Don’t let learning how to plant seeds outside intimidate you. It is an important skill to learn. There are many seeds that are best planted directly in the garden. Learning how to plant seeds outside correctly will help ensure seeds germinate and grow so you can enjoy them in your garden.
8 Tips for How to Plant Seeds Outside
1. Select the best seeds to grow in your garden
When selecting seeds:
- Choose high-quality seeds from reputable seed companies. A few of my favorite seed companies are Botanical Interests, Renee’s Garden Seeds, Seeds Now, Baker Creek Seeds, and Native Seeds Search.
- Look for seed varieties that are adapted to your location.
- Choose disease-resistant varieties if you have had issues with a disease in the past.
2. Plant seeds at the right time
Seeds require correct temperature, moisture, air, and light requirements in order to germinate.
Plant seeds at the right time and soil temperature for the best germination rate and healthy seedlings. I use this soil thermometer to measure the soil temperature before planting.
Use your local planting guide (this post will help you find one) and soil temperature (check it with a soil thermometer) to determine the best time to plant.
Seeds germinate best at optimal temperatures. Use this chart from Penn State Extension for basic soil temperature guidelines of when to plant.
|Vegetable Crop||Minimum (°F)||Optimum Range (°F)||Optimum (°F)||Maximum (°F)|
- = Does best when started indoors and planted as a transplant in the garden.
3. Prepare the soil before planting seeds
A plant will reflect the quality of the soil. I use this soil mixture in all of my beds. Add compost to your garden beds each season. Have your soil tested regularly, and amend the soil as needed to adjust the pH or nutrient levels.
For seeds to germinate, the soil should be moist and fluffy. Compacted soil does not have the air necessary for germination. Use a sprinkler attachment to moisten the soil before planting seeds.
4. Plant seeds at the correct depth
As a general rule, plant seeds two times as deep as they are wide (not tall). Seeds may require light to germinate and should not be planted deeply but only lightly covered with soil. Follow seed packet directions for exact depth requirements.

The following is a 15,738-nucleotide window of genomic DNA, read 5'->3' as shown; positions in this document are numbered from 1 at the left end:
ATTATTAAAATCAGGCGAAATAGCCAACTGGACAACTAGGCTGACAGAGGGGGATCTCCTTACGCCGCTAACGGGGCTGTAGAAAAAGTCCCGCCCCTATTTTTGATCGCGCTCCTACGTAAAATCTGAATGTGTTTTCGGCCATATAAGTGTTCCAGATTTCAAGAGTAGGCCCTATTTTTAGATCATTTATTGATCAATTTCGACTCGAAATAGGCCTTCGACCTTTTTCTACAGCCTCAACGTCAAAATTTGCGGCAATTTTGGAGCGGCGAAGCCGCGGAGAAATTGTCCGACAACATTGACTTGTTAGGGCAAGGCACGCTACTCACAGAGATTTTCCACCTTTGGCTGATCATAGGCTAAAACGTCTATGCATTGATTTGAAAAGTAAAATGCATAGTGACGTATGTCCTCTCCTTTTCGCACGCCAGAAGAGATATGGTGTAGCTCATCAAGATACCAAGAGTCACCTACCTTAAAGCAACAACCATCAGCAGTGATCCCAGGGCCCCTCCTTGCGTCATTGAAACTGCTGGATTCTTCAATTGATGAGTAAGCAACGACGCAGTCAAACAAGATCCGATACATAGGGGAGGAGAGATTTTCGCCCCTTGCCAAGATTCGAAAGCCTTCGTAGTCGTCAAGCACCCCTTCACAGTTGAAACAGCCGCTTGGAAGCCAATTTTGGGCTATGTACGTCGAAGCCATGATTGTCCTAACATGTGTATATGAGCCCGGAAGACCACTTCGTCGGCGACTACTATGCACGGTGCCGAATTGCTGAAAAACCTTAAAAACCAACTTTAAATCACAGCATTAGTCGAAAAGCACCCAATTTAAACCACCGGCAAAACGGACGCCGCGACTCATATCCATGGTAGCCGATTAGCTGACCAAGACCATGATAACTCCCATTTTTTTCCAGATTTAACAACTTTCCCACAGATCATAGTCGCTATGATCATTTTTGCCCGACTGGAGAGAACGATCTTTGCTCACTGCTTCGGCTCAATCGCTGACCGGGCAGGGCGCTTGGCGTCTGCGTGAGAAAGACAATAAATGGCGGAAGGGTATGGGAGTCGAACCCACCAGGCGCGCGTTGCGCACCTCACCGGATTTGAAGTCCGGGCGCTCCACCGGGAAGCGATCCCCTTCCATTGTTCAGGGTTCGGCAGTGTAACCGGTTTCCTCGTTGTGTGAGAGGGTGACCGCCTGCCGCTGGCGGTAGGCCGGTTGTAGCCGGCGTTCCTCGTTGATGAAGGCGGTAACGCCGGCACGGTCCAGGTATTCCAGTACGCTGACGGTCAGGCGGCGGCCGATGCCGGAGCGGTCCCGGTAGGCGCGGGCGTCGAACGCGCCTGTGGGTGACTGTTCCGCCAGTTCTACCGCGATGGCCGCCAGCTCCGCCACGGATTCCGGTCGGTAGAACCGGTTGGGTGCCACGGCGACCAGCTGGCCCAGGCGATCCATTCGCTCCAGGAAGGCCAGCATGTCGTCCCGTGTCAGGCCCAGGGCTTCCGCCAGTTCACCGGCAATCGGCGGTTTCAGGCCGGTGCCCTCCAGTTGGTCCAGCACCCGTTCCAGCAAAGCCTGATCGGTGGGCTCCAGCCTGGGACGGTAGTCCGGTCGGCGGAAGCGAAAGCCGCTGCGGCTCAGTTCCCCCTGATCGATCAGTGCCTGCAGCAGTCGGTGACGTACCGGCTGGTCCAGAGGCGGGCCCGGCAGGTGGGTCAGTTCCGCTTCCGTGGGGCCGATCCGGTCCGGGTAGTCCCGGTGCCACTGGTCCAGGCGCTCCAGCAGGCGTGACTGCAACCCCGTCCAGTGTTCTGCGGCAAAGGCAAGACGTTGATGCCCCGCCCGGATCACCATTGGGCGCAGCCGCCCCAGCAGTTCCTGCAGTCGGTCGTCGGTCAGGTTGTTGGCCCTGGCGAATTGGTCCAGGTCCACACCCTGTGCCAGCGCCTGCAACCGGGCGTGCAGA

Planting all of the seeds (of the same type) at equal depths will ensure more even germination. Use a dibber to measure how deep to plant each seed.
How to plant a seed:
- Pull back mulch (if using).
- Make an indentation with a dibber in the soil.
- Place seed in soil indentation.
- Lightly cover with soil.
- After planting, firm the soil a bit with your hand to ensure good seed-to-soil contact.
- Replace mulch during hot weather to keep the soil moist.
5. Follow plant spacing guidelines to give seeds enough room
Although seeds look small when you plant them, most will grow into large plants. It is important to give seeds enough room to grow. Overcrowded plants are more prone to pests and disease and must compete with each other for adequate light, air, moisture, and nutrients.
The back of the seed packet provides information about how far apart to plant the seeds. Follow the guidelines when you plant your seeds.
An overview of different methods for the spacing of seeds in vegetable gardens:
Square foot gardening – A certain number of seeds (depending on the plant) are planted in each square. To learn more about square foot gardening, read this post.
Row planting – Typical planting method. Plants are spaced within the row and then rows are spaced a certain distance apart. See seed packet for distances. Use string between two stakes to mark your row and plant seeds at the correct depth and spacing.
Bed planting – Intensive planting method for some leafy greens and root crops. Seeds are spread evenly or broadcast over the planting area.
Hill planting – Method that helps warm the soil in early spring. Mound soil for each foot to about 1 foot wide. Used for larger vegetables like melons, squash, and corn. Follow hill spacing and planting guidelines on seed packets.
6. Do not let newly-planted seeds dry out
- Plant seeds in moist soil and lightly water them after planting to ensure good seed-to-soil contact.
- Once planted, seeds begin taking up moisture from the surrounding soil. The newly-planted seed expands with the added moisture and opens.
- The root emerges first and begins absorbing moisture and growing, anchoring the plant into the soil. The shoot emerges next and begins its journey up through the soil. This newly-emerged plant is called a seedling.